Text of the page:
Legal Cartography: The Result of an Attempt to Formulate an Appropriate Legal Theory for Nigeria

Mojisola Eseyin


The idea of what is law has eluded many jurists and legal philosophers, yet many have attempted to define law without arriving at a universally workable theory. The major cause of this fruitless effort is the attempt to generalize.  Many theories of law have been propounded over the years with one or two expressing the legal system of some of the societies for and out of which they were postulated. Nigerian law and legal system have defied most theories of law when clinically tested against the internal workings of the system and practical applicability. This work examines major theories of law in the light of the Nigerian legal system and finds them not apt and adequate to define or represent what law is in Nigeria. The scope of this work would become unmanageable if desperate attempt is not made to curb same. Our attraction to discussing theories of law is to drive home the point that the Nigerian legal system has defied almost all the theories of law, hence, the need for another look. The approach of this work is not to seek a totally infallible legal theory. That would be propounding an utopian theory. This work seeks to formulate an appropriate legal theory for Nigeria. This research adopts the style of the cartographer in its formulation.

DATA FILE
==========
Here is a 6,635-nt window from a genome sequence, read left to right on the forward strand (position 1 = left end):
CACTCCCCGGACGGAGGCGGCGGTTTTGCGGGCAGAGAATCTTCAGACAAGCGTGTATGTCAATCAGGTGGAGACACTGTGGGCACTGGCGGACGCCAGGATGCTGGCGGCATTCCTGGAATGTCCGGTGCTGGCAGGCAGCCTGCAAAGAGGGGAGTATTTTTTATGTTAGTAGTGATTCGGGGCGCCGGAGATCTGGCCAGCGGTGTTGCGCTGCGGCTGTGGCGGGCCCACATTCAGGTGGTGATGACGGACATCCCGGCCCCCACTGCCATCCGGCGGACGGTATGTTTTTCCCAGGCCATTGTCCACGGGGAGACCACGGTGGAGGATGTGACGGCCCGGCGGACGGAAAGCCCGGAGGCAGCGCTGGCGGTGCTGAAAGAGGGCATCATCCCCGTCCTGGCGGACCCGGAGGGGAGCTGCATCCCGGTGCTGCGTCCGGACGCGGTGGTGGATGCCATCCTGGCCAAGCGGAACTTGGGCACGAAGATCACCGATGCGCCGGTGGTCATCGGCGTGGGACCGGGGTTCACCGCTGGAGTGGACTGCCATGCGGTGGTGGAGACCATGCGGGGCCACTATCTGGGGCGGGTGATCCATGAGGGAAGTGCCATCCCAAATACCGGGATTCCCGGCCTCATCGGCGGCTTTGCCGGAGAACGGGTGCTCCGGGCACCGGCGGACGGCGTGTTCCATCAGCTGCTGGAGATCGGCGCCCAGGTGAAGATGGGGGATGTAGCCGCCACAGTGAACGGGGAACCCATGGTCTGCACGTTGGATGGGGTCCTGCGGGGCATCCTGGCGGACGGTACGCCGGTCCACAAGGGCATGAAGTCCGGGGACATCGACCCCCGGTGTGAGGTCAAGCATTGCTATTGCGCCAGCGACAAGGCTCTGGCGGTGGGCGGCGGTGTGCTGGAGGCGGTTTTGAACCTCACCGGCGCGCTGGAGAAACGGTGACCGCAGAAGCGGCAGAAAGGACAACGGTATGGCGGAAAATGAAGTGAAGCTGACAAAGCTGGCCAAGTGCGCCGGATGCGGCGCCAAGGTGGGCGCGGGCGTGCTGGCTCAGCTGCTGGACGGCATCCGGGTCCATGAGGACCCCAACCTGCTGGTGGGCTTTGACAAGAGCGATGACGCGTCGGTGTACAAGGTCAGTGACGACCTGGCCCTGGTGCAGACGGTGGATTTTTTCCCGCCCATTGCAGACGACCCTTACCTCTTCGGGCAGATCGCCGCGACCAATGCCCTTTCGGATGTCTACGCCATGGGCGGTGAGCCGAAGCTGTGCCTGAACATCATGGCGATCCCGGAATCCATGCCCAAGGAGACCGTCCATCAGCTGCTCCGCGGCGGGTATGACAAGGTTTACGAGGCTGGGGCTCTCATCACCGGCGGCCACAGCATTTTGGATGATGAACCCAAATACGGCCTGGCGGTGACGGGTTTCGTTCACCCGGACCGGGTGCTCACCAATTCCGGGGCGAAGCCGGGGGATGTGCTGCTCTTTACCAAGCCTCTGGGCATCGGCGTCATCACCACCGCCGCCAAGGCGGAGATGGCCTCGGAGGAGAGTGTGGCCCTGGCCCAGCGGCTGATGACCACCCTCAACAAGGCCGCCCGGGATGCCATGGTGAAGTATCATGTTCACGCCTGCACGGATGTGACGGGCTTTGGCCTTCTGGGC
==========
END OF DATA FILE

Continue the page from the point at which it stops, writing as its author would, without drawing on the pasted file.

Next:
Keywords: Legal Theory, Legal system, Nigeria.

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